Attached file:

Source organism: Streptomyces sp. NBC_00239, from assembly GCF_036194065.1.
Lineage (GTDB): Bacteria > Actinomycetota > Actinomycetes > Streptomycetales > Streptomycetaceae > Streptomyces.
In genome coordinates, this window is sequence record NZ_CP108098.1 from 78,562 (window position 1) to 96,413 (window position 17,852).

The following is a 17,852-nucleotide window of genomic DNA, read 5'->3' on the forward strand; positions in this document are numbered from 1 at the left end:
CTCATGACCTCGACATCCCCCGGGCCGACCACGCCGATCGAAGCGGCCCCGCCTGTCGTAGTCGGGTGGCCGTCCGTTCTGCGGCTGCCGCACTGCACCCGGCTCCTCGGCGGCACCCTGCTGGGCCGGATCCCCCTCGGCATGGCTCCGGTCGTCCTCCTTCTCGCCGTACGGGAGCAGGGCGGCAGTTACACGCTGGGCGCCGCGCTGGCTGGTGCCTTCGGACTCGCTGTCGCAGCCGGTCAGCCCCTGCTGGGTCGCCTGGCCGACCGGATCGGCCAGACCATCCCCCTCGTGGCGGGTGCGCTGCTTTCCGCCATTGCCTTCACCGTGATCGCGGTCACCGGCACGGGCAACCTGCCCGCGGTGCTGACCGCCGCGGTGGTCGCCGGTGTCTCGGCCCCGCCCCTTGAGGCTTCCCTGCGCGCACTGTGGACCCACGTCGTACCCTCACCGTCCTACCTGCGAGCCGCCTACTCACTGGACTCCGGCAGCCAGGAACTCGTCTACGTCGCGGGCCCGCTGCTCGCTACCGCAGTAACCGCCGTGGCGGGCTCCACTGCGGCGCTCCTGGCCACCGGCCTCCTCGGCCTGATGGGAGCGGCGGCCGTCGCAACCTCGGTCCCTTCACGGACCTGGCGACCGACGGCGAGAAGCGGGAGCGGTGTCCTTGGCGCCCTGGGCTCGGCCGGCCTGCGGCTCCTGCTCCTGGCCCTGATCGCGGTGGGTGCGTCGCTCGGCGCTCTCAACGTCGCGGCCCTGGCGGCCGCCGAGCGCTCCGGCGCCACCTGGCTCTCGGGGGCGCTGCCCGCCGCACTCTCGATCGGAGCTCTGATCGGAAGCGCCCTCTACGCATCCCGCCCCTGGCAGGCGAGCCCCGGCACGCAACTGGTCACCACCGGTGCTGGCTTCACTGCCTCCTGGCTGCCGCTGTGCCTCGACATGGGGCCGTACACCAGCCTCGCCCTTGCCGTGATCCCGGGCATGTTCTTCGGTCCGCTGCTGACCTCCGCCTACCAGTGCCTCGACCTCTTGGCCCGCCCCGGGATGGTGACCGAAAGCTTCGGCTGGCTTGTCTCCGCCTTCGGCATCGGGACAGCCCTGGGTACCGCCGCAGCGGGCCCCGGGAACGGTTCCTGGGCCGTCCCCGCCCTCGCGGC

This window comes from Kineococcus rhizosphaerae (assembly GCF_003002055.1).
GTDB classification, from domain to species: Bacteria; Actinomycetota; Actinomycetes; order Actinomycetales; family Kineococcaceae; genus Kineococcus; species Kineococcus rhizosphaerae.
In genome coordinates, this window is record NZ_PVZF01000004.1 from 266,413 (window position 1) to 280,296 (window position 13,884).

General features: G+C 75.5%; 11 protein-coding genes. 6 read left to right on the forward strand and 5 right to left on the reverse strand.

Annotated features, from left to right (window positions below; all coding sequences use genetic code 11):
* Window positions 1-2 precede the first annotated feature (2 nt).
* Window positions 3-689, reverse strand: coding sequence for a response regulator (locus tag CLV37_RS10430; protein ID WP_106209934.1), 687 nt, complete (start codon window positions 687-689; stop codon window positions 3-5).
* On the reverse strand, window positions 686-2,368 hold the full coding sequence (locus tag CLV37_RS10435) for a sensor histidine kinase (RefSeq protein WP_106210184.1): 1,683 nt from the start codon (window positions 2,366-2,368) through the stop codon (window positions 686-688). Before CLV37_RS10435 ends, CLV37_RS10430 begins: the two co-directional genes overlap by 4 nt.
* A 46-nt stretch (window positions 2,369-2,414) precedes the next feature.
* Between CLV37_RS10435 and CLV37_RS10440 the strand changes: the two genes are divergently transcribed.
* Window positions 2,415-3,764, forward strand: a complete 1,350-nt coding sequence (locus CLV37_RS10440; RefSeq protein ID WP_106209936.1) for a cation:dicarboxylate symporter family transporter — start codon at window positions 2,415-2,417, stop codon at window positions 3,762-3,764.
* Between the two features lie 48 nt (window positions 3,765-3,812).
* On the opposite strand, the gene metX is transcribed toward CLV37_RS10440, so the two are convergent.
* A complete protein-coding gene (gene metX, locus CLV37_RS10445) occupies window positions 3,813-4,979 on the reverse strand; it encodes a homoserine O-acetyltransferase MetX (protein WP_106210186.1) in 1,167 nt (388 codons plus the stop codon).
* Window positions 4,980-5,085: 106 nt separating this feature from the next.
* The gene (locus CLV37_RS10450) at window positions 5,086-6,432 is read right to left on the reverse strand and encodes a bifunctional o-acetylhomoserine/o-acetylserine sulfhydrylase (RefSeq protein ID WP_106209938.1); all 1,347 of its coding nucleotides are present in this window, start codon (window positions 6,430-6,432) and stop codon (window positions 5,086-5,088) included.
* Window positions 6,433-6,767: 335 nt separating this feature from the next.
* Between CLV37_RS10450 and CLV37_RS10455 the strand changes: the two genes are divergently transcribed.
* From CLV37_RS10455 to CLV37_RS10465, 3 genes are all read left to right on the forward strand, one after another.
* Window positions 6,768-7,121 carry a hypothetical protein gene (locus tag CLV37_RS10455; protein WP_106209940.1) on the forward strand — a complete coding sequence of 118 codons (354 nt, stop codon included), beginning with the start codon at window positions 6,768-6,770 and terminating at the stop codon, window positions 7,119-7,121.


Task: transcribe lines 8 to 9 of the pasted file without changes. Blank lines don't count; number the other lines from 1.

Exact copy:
In genome coordinates, this window is record NZ_PVZF01000004.1 from 266,413 (window position 1) to 280,296 (window position 13,884).

General features: G+C 75.5%; 11 protein-coding genes. 6 read left to right on the forward strand and 5 right to left on the reverse strand.